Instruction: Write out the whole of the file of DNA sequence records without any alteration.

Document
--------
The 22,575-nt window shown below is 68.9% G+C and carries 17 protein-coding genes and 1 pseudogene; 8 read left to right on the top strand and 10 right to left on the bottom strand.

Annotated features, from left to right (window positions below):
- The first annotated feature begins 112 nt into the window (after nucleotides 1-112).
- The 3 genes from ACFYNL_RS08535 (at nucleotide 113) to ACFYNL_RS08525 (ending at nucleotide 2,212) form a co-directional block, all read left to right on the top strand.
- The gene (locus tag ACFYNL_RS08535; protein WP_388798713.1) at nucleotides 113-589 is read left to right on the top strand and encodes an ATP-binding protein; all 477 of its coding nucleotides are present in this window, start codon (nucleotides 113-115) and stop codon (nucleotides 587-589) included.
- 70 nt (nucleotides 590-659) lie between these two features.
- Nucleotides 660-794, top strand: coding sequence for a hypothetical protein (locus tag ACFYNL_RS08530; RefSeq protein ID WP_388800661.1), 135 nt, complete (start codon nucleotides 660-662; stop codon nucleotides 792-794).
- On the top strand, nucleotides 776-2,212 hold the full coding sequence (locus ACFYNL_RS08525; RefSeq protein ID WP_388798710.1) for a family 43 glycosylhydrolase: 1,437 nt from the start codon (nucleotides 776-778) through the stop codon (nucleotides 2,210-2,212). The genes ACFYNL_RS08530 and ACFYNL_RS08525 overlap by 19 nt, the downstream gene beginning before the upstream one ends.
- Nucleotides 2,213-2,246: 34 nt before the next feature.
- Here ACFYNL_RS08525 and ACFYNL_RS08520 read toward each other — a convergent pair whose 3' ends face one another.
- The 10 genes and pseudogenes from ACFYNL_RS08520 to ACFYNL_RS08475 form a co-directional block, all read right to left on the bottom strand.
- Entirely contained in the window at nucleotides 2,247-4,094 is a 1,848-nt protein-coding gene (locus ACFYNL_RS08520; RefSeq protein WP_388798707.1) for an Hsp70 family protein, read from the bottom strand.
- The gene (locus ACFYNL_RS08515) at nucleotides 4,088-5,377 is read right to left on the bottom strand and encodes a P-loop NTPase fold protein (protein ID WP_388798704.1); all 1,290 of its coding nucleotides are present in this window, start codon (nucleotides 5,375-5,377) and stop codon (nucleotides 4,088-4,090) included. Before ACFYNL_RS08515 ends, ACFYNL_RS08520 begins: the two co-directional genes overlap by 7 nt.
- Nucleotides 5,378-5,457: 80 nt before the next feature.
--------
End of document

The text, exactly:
The 22,575-nt window shown below is 68.9% G+C and carries 17 protein-coding genes and 1 pseudogene; 8 read left to right on the top strand and 10 right to left on the bottom strand.

Annotated features, from left to right (window positions below):
- The first annotated feature begins 112 nt into the window (after nucleotides 1-112).
- The 3 genes from ACFYNL_RS08535 (at nucleotide 113) to ACFYNL_RS08525 (ending at nucleotide 2,212) form a co-directional block, all read left to right on the top strand.
- The gene (locus tag ACFYNL_RS08535; protein WP_388798713.1) at nucleotides 113-589 is read left to right on the top strand and encodes an ATP-binding protein; all 477 of its coding nucleotides are present in this window, start codon (nucleotides 113-115) and stop codon (nucleotides 587-589) included.
- 70 nt (nucleotides 590-659) lie between these two features.
- Nucleotides 660-794, top strand: coding sequence for a hypothetical protein (locus tag ACFYNL_RS08530; RefSeq protein ID WP_388800661.1), 135 nt, complete (start codon nucleotides 660-662; stop codon nucleotides 792-794).
- On the top strand, nucleotides 776-2,212 hold the full coding sequence (locus ACFYNL_RS08525; RefSeq protein ID WP_388798710.1) for a family 43 glycosylhydrolase: 1,437 nt from the start codon (nucleotides 776-778) through the stop codon (nucleotides 2,210-2,212). The genes ACFYNL_RS08530 and ACFYNL_RS08525 overlap by 19 nt, the downstream gene beginning before the upstream one ends.
- Nucleotides 2,213-2,246: 34 nt before the next feature.
- Here ACFYNL_RS08525 and ACFYNL_RS08520 read toward each other — a convergent pair whose 3' ends face one another.
- The 10 genes and pseudogenes from ACFYNL_RS08520 to ACFYNL_RS08475 form a co-directional block, all read right to left on the bottom strand.
- Entirely contained in the window at nucleotides 2,247-4,094 is a 1,848-nt protein-coding gene (locus ACFYNL_RS08520; RefSeq protein WP_388798707.1) for an Hsp70 family protein, read from the bottom strand.
- The gene (locus ACFYNL_RS08515) at nucleotides 4,088-5,377 is read right to left on the bottom strand and encodes a P-loop NTPase fold protein (protein ID WP_388798704.1); all 1,290 of its coding nucleotides are present in this window, start codon (nucleotides 5,375-5,377) and stop codon (nucleotides 4,088-4,090) included. Before ACFYNL_RS08515 ends, ACFYNL_RS08520 begins: the two co-directional genes overlap by 7 nt.
- Nucleotides 5,378-5,457: 80 nt before the next feature.